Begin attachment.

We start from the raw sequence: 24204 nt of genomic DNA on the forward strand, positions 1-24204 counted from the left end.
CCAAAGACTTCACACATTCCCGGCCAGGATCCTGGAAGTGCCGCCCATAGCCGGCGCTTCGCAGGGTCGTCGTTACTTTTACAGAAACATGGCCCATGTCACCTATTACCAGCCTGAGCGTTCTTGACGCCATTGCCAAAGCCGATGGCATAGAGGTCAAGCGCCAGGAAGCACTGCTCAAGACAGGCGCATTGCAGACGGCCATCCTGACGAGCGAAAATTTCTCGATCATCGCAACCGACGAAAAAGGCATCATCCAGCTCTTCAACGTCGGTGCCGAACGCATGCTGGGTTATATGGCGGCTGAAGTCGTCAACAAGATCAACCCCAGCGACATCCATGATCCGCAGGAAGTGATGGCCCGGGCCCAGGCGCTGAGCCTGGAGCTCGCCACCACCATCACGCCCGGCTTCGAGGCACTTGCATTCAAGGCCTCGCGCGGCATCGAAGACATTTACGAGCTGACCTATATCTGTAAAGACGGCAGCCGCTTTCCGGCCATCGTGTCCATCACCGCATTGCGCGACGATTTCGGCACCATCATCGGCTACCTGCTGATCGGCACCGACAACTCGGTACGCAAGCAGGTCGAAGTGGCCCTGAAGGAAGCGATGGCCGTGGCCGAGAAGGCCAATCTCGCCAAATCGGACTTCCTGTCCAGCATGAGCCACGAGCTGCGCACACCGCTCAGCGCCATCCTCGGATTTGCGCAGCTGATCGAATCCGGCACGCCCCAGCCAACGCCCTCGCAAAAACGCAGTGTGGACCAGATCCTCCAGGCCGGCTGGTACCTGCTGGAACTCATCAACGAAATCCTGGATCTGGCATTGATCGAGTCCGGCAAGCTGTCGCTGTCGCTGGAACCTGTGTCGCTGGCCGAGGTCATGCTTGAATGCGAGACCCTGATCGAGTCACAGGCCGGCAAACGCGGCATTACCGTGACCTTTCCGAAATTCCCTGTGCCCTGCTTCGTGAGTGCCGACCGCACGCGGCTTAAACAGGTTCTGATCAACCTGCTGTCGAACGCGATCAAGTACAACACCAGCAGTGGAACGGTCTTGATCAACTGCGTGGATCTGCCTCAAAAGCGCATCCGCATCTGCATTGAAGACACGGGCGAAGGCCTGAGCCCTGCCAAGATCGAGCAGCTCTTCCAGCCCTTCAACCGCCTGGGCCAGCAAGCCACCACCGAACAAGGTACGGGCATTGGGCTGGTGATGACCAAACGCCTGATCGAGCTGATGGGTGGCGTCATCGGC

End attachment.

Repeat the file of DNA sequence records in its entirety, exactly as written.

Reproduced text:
We start from the raw sequence: 24204 nt of genomic DNA on the forward strand, positions 1-24204 counted from the left end.
CCAAAGACTTCACACATTCCCGGCCAGGATCCTGGAAGTGCCGCCCATAGCCGGCGCTTCGCAGGGTCGTCGTTACTTTTACAGAAACATGGCCCATGTCACCTATTACCAGCCTGAGCGTTCTTGACGCCATTGCCAAAGCCGATGGCATAGAGGTCAAGCGCCAGGAAGCACTGCTCAAGACAGGCGCATTGCAGACGGCCATCCTGACGAGCGAAAATTTCTCGATCATCGCAACCGACGAAAAAGGCATCATCCAGCTCTTCAACGTCGGTGCCGAACGCATGCTGGGTTATATGGCGGCTGAAGTCGTCAACAAGATCAACCCCAGCGACATCCATGATCCGCAGGAAGTGATGGCCCGGGCCCAGGCGCTGAGCCTGGAGCTCGCCACCACCATCACGCCCGGCTTCGAGGCACTTGCATTCAAGGCCTCGCGCGGCATCGAAGACATTTACGAGCTGACCTATATCTGTAAAGACGGCAGCCGCTTTCCGGCCATCGTGTCCATCACCGCATTGCGCGACGATTTCGGCACCATCATCGGCTACCTGCTGATCGGCACCGACAACTCGGTACGCAAGCAGGTCGAAGTGGCCCTGAAGGAAGCGATGGCCGTGGCCGAGAAGGCCAATCTCGCCAAATCGGACTTCCTGTCCAGCATGAGCCACGAGCTGCGCACACCGCTCAGCGCCATCCTCGGATTTGCGCAGCTGATCGAATCCGGCACGCCCCAGCCAACGCCCTCGCAAAAACGCAGTGTGGACCAGATCCTCCAGGCCGGCTGGTACCTGCTGGAACTCATCAACGAAATCCTGGATCTGGCATTGATCGAGTCCGGCAAGCTGTCGCTGTCGCTGGAACCTGTGTCGCTGGCCGAGGTCATGCTTGAATGCGAGACCCTGATCGAGTCACAGGCCGGCAAACGCGGCATTACCGTGACCTTTCCGAAATTCCCTGTGCCCTGCTTCGTGAGTGCCGACCGCACGCGGCTTAAACAGGTTCTGATCAACCTGCTGTCGAACGCGATCAAGTACAACACCAGCAGTGGAACGGTCTTGATCAACTGCGTGGATCTGCCTCAAAAGCGCATCCGCATCTGCATTGAAGACACGGGCGAAGGCCTGAGCCCTGCCAAGATCGAGCAGCTCTTCCAGCCCTTCAACCGCCTGGGCCAGCAAGCCACCACCGAACAAGGTACGGGCATTGGGCTGGTGATGACCAAACGCCTGATCGAGCTGATGGGTGGCGTCATCGGC